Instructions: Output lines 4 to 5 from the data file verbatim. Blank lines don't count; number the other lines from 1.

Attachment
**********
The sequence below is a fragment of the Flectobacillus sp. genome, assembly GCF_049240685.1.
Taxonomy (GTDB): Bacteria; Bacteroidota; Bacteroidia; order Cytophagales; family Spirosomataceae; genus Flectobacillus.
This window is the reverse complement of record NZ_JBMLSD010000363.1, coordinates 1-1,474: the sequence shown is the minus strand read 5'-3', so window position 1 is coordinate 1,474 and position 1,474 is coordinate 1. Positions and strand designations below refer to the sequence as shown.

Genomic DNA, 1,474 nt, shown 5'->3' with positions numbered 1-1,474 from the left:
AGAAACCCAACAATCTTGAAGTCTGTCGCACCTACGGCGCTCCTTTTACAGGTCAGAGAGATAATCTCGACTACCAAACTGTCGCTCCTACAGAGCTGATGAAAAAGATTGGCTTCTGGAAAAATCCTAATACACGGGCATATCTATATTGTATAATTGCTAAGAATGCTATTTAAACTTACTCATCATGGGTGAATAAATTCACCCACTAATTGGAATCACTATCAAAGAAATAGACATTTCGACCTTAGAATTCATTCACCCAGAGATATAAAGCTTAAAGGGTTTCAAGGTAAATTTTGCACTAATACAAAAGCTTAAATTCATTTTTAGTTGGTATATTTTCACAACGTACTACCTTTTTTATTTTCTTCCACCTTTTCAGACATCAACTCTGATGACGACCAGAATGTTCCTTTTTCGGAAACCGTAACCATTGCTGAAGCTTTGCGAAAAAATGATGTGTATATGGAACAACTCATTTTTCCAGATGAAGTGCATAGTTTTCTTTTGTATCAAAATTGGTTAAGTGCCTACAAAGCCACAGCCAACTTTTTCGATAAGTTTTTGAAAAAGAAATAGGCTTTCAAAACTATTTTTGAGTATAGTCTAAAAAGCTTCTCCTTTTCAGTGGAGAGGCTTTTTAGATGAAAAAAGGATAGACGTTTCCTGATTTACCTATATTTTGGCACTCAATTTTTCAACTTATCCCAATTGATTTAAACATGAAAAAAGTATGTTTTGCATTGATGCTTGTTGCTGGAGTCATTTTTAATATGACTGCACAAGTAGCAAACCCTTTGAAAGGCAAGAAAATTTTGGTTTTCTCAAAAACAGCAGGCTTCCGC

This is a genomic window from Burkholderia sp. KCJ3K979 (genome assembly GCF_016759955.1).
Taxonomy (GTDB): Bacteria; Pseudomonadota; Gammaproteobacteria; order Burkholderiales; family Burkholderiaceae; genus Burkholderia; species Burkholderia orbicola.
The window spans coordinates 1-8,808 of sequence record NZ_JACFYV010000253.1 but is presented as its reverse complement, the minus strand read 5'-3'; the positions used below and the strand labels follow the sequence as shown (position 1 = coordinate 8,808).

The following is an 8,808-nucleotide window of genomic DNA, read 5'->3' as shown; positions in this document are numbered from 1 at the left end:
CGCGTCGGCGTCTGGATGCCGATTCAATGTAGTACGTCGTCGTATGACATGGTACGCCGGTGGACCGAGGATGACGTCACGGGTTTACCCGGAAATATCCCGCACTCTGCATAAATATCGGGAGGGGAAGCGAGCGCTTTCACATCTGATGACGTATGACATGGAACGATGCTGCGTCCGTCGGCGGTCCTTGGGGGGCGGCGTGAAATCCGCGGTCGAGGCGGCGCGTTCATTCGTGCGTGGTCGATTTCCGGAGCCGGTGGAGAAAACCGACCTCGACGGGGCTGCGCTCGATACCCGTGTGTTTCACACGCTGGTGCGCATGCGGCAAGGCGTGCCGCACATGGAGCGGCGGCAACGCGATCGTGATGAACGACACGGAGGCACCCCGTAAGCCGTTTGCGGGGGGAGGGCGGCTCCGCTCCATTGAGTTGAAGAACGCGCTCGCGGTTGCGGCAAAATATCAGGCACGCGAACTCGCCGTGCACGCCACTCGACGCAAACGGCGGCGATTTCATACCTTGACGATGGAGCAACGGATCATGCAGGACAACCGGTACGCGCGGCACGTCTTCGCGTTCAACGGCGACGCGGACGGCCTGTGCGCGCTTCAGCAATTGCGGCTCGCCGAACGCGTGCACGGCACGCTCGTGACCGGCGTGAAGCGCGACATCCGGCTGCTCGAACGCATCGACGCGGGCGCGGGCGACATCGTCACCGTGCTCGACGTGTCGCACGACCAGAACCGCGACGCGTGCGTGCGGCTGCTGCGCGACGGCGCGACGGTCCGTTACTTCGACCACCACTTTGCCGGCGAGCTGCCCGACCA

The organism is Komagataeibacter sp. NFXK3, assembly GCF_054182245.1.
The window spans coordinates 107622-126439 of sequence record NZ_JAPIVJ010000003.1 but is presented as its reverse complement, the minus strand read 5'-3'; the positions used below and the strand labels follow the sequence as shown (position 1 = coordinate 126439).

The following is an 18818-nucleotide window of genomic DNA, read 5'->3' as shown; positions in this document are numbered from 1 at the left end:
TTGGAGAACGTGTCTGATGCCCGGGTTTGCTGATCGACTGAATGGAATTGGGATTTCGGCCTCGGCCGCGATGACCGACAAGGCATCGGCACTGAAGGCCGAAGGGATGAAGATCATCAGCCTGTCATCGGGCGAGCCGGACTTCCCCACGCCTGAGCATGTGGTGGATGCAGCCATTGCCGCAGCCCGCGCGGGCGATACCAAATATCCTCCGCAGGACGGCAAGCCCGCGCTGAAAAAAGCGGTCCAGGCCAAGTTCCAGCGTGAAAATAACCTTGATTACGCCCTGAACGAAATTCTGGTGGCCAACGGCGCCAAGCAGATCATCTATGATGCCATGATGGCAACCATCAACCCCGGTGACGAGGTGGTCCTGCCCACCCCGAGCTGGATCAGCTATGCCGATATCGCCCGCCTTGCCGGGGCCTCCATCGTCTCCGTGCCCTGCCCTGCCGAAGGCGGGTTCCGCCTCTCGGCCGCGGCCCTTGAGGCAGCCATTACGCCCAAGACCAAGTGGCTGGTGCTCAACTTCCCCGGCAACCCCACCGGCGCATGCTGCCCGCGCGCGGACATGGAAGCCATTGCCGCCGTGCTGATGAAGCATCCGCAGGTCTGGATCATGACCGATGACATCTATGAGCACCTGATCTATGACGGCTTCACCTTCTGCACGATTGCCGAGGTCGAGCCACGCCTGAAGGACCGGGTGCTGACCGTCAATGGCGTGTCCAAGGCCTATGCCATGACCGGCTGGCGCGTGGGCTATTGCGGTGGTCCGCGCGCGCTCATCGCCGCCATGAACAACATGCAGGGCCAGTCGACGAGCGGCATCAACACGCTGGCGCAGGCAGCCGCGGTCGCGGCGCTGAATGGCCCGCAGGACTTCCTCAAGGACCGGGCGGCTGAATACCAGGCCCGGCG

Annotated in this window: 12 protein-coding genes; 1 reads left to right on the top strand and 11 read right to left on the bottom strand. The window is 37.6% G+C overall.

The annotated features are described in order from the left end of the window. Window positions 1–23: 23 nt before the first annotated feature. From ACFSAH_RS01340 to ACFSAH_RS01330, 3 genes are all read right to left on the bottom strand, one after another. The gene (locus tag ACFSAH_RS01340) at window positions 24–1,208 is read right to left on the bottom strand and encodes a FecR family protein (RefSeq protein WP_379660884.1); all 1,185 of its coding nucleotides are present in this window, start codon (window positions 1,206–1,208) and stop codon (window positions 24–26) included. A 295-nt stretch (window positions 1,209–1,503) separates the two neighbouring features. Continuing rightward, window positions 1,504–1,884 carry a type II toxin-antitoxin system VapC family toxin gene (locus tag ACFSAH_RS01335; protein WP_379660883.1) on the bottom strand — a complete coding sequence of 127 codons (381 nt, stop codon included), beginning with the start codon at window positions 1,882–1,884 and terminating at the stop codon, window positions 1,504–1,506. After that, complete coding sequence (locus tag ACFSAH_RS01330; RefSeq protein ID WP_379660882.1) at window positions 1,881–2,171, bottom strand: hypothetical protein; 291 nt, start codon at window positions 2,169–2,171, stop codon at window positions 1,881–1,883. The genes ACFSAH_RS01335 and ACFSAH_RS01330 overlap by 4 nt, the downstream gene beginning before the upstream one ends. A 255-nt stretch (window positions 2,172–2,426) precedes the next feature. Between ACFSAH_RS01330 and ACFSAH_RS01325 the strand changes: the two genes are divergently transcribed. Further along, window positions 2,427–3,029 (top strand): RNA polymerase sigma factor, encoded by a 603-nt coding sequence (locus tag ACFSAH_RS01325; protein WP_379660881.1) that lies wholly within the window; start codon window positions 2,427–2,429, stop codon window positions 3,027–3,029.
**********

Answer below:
Genomic DNA, 1,474 nt, shown 5'->3' with positions numbered 1-1,474 from the left:
AGAAACCCAACAATCTTGAAGTCTGTCGCACCTACGGCGCTCCTTTTACAGGTCAGAGAGATAATCTCGACTACCAAACTGTCGCTCCTACAGAGCTGATGAAAAAGATTGGCTTCTGGAAAAATCCTAATACACGGGCATATCTATATTGTATAATTGCTAAGAATGCTATTTAAACTTACTCATCATGGGTGAATAAATTCACCCACTAATTGGAATCACTATCAAAGAAATAGACATTTCGACCTTAGAATTCATTCACCCAGAGATATAAAGCTTAAAGGGTTTCAAGGTAAATTTTGCACTAATACAAAAGCTTAAATTCATTTTTAGTTGGTATATTTTCACAACGTACTACCTTTTTTATTTTCTTCCACCTTTTCAGACATCAACTCTGATGACGACCAGAATGTTCCTTTTTCGGAAACCGTAACCATTGCTGAAGCTTTGCGAAAAAATGATGTGTATATGGAACAACTCATTTTTCCAGATGAAGTGCATAGTTTTCTTTTGTATCAAAATTGGTTAAGTGCCTACAAAGCCACAGCCAACTTTTTCGATAAGTTTTTGAAAAAGAAATAGGCTTTCAAAACTATTTTTGAGTATAGTCTAAAAAGCTTCTCCTTTTCAGTGGAGAGGCTTTTTAGATGAAAAAAGGATAGACGTTTCCTGATTTACCTATATTTTGGCACTCAATTTTTCAACTTATCCCAATTGATTTAAACATGAAAAAAGTATGTTTTGCATTGATGCTTGTTGCTGGAGTCATTTTTAATATGACTGCACAAGTAGCAAACCCTTTGAAAGGCAAGAAAATTTTGGTTTTCTCAAAAACAGCAGGCTTCCGC